Story Links The University of Toronto Varsity Blues men’s and women’s swimming teams traveled to New York City for two non-conference dual meets against NCAA competition.Toronto’s women defeated NYU, while the Blues men topped Columbia. The Blues dominated the competition, winning all but one event between the two meets.”This has been a great experience because we raced people we have never seen and had a tough day of travel and still swam well later that night,” said Varsity Blues head coach Byron MacDonald. “I also loved the fact we had an alumni weekend here and so many showed up.”Over 20 alumni were at the meets and reception. Some alumni are based in New York City and some flew down to make a weekend out of it. “This is quite impressive and shows the strength of the swim alumni,” said Robin Campbell, executive director of advancement and alumni affairs, who was also on hand to celebrate. The star of the meet for the Blues was fourth-year veteran Hannah Genich, who won three individual races in the 100 200 butterfly and 200 backstroke.”Hannah has had an ankle injury ever since the FISU world university games in July and has had to swim with a brace on her ankle ever since. It has been very frustrating yet she has persevered and only recently was she allowed to race without it. She is right back on top form,” added MacDonald.Ainsley McMurray won the 100 and 200 freestyle events, while Kate Randall won the 500 1000 freestyle races. Rookie Abby McDonald had a pair of gold in the 100 and 200 breaststroke events. Solo wins were registered by fourth-year captain Rachel Rodé in the 100 backstroke, Sarah Polley in the 50 freestyke and Georgia Kidd in the 200 IM.Almost all of the men’s races were tight contests and the Blues came out on top in all but one race. “Winning by tenths is exciting and it means the athletes are learning to do the right things when it counts,” said MacDonald.The men had five swimmers win a pair of wins each. Captain Cam Kidd continued his resurgence as a dominant sprinter by capturing the 50 and 100 freestyle.Fifth-year veteran Oswald Nitski had a great race in both butterfly events with a rookie from Columbia who is from the Toronto area. Sophomore Graeme Aylward won the 100 and 200 breaststroke, while rookie Bernard Godolphin showed his freestyle process with wins in the 200 and 500 freestyle races. Rookie Tyler Wall continues to impress, winning both the 100 and 200 backstroke.”Tyler was a key recruit for us and he is showing why. His backstroke wins were impressive,” said MacDonald. “It can be a challenge to convince the athletes from the West coast to venture East so this was a big step for Tyler and a real coup for U of T.”For more information, scores and highlights on your favourite U of T athletes and teams, please visit www.varsityblues.ca. Don’t forget to follow us on Twitter, Instagram and Facebook for the latest and greatest in Varsity Blues intercollegiate athletics. Print Friendly Version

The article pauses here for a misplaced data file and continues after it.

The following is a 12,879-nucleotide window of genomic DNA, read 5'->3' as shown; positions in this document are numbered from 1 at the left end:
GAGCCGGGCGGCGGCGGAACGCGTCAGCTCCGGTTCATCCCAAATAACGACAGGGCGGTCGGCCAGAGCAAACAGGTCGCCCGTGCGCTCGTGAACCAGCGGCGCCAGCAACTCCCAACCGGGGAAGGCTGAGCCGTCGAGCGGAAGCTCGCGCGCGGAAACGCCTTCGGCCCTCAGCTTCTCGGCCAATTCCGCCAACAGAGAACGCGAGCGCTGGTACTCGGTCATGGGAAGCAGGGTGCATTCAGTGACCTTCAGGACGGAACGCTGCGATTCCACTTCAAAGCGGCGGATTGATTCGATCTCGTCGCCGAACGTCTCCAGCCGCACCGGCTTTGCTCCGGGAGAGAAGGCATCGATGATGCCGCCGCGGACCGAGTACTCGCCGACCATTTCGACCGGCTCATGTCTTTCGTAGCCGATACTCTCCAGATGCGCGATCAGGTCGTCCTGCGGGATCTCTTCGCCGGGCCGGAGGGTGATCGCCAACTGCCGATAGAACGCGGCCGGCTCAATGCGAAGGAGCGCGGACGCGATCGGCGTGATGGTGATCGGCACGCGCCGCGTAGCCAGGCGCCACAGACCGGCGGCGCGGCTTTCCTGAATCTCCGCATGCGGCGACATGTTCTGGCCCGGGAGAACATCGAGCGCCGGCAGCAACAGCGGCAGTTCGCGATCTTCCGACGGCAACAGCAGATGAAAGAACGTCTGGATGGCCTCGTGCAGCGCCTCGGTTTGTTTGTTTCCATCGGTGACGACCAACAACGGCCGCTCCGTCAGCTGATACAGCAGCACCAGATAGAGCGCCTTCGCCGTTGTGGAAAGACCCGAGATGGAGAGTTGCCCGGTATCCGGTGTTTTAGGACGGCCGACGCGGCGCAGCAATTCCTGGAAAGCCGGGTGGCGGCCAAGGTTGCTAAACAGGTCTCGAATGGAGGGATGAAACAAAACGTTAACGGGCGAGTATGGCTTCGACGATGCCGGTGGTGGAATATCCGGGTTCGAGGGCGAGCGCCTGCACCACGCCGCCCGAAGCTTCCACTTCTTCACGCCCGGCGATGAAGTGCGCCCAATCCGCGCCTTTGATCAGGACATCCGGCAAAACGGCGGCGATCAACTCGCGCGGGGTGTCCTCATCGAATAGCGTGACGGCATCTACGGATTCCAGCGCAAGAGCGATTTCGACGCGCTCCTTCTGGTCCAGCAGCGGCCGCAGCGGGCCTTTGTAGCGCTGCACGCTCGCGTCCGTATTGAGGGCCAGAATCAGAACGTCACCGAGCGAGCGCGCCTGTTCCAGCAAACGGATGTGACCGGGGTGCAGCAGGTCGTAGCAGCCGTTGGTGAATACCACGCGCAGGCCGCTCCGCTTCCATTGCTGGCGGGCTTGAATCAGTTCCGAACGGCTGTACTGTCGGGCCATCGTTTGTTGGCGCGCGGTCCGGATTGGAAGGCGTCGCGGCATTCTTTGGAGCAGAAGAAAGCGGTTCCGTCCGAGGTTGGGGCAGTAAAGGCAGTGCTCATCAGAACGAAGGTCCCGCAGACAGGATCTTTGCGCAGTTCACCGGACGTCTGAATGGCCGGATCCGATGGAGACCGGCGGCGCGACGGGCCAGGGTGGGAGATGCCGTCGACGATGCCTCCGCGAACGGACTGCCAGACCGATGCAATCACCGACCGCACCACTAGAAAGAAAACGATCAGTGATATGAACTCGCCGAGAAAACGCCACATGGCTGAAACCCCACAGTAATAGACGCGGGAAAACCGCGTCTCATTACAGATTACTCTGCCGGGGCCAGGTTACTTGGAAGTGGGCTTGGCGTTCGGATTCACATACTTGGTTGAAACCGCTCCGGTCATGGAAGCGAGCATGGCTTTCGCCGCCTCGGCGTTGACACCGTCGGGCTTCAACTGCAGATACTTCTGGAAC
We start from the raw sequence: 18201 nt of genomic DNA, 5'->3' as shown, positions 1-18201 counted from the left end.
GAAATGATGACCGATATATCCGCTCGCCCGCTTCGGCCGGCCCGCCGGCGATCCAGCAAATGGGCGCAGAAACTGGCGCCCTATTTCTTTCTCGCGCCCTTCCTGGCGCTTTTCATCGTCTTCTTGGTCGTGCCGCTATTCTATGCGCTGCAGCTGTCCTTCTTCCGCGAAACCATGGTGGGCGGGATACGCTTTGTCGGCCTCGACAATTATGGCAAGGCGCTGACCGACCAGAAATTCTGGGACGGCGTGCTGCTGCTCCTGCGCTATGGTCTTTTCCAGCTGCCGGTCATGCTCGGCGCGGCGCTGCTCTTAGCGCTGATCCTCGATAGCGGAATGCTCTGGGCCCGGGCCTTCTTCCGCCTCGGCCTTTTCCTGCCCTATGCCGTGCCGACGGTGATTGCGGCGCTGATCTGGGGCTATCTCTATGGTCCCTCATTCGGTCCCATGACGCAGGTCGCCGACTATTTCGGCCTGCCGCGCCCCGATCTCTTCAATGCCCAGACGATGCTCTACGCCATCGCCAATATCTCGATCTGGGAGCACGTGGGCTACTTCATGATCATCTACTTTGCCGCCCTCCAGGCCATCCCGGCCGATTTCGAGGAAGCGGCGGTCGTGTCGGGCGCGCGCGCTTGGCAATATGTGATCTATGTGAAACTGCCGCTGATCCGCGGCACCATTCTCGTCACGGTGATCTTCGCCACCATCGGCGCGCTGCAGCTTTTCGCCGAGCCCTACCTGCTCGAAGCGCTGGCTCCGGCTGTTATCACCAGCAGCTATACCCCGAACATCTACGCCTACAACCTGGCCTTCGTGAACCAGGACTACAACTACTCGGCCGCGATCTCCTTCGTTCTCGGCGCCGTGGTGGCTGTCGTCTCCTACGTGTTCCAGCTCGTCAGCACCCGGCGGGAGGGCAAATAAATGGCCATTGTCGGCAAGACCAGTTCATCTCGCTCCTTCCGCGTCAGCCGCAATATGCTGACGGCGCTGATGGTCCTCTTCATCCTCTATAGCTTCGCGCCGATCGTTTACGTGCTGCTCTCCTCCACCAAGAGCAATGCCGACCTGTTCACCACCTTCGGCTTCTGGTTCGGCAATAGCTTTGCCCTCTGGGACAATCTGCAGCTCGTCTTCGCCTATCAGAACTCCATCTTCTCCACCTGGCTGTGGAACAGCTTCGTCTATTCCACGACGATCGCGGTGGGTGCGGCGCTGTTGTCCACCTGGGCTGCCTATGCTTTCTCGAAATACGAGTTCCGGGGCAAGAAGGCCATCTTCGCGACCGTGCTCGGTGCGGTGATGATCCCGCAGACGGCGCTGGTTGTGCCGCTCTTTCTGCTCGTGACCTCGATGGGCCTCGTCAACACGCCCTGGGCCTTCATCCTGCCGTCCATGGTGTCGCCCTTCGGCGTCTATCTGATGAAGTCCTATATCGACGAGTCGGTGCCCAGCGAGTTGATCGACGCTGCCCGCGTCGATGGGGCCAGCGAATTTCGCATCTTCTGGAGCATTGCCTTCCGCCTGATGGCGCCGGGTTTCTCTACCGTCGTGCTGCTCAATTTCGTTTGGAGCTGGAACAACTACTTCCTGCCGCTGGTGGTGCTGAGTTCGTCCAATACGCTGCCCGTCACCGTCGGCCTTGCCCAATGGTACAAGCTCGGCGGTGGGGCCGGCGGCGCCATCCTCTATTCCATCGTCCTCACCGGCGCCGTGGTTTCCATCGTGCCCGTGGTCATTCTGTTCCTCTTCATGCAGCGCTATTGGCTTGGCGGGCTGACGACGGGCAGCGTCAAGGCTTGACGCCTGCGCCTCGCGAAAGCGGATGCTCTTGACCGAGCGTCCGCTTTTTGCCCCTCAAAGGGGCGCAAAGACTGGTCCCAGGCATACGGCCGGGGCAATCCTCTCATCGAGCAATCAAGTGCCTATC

Inbound Marketing Use a landing page to capture leads Originally published Nov 30, 2010 1:00:00 PM, updated March 21 2013 I hope that the Crazy Baker sees the sanity in these suggestions, and that you can take away some of these tips and adapt them for your business. . then allows users to create separate lists dependent upon which form a visitor converted on and send them personalized emails. Of course in order to have a landing page you must have something to offer in return for the visitors information. In Hitzig’s case perhaps he could offer some recipes for some of the pastries he has created over the years (of course he wouldn’t want to give away all of his secrets ) I think it’s great that the Crazy Baker is utilizing social media with presences on Twitter, Facebook, MySpace, and LinkedIn, but honestly there’s only so much you can promote if you aren’t constantly creating useful content. The easiest way to consistently add content to your website is through a blog. A lot of people worry about not having anything interesting to blog about, and most of the time they just aren’t looking in the right places. Hitzig, for example, could blog about his experience at Culinary School, his training at hotels and restaurants in the US and abroad, and about the many other baking questions he probably gets asked on a regular basis from friends and through email. Instead of answering a question for someone in a one on one scenario why not turn that into a great blog post and share that knowledge with the world? Topics: Use Simple, Action Driven, Calls-To-Action Thanksgiving is over and after the amount of pumpkin pie I ate over the weekend I thought I would never want dessert again. That was until I , and his premium desserts which are made from 100% pure vanilla, fresh local eggs, imported chocolates, and high quality flours. Got your taste buds watering doesn’t it? He’s even attracted the attention of Martha Stewart and Rachael Ray which in turn has driven lots of traffic, but converting that traffic into customers is where this batty brownie baker is struggling. The problem that Hitzig is facing is one that many online business face, which is that people are often not ready to make a purchase on their first visit to a site. Most of the time people need a little appetizer to get their stomach growling for the full meal. the Crazy Baker Like I said before, most people are not willing to make a purchase on their first visit to a site. Many people probably visit Hitzig’s site and think to themselves, “These pastries look delicious. They would be great for a special occasion. I’ll come back in a couple months.” Unfortunately for Hitzig most of these visitors probably forget to come back and he has no way to remind them. If he had a landing page and a form to capture the name and email of these visitors he could easily create a list and email them special promotions or offers during a time they might be more inclined to purchase premium pastries…maybe the week before Christmas? HubSpot, for instance, has a The link that stood out most was the “Click here for Customer Service” link, and I don’t really think that Hitzig’s primary goal is to drive visitors to his customer service page. I would remove many of the superfluous links contained on the page and replace them with one large call to action to “order some premium pastries today!” Don’t forget to share this post! AddThis Sharing ButtonsShare to TwitterTwitterShare to FacebookFacebookShare to Email AppEmail AppShare to LinkedInLinkedInShare to MessengerMessengerShare to SlackSlack different links to pages and not one that seemed to be the preferred path for a potential customer. landing page application , Hall Hitzig, also known as After taking a look a look at Hitzig’s site I would suggest working on ways to nurture the visitors that come to his site, so that even if they don’t purchase on their first visit he increases the chance that they will come back and make a purchase at a later date. Here are a few suggestions I would make for improving the site that I think will start raising that conversion ratio. read about inbound marketing kit Download our that allows users to whip up a landing page in a matter of minutes. Our 25 Free Internet Marketing Kit – Download It Now! Create Content, Content, and More Content! email marketing tool When I first visited thecrazybaker.com I was a overwhelmed by the number of different links I could click. The homepage contained Learn more about inbound marketing and how to combine blogging, SEO and social media for results.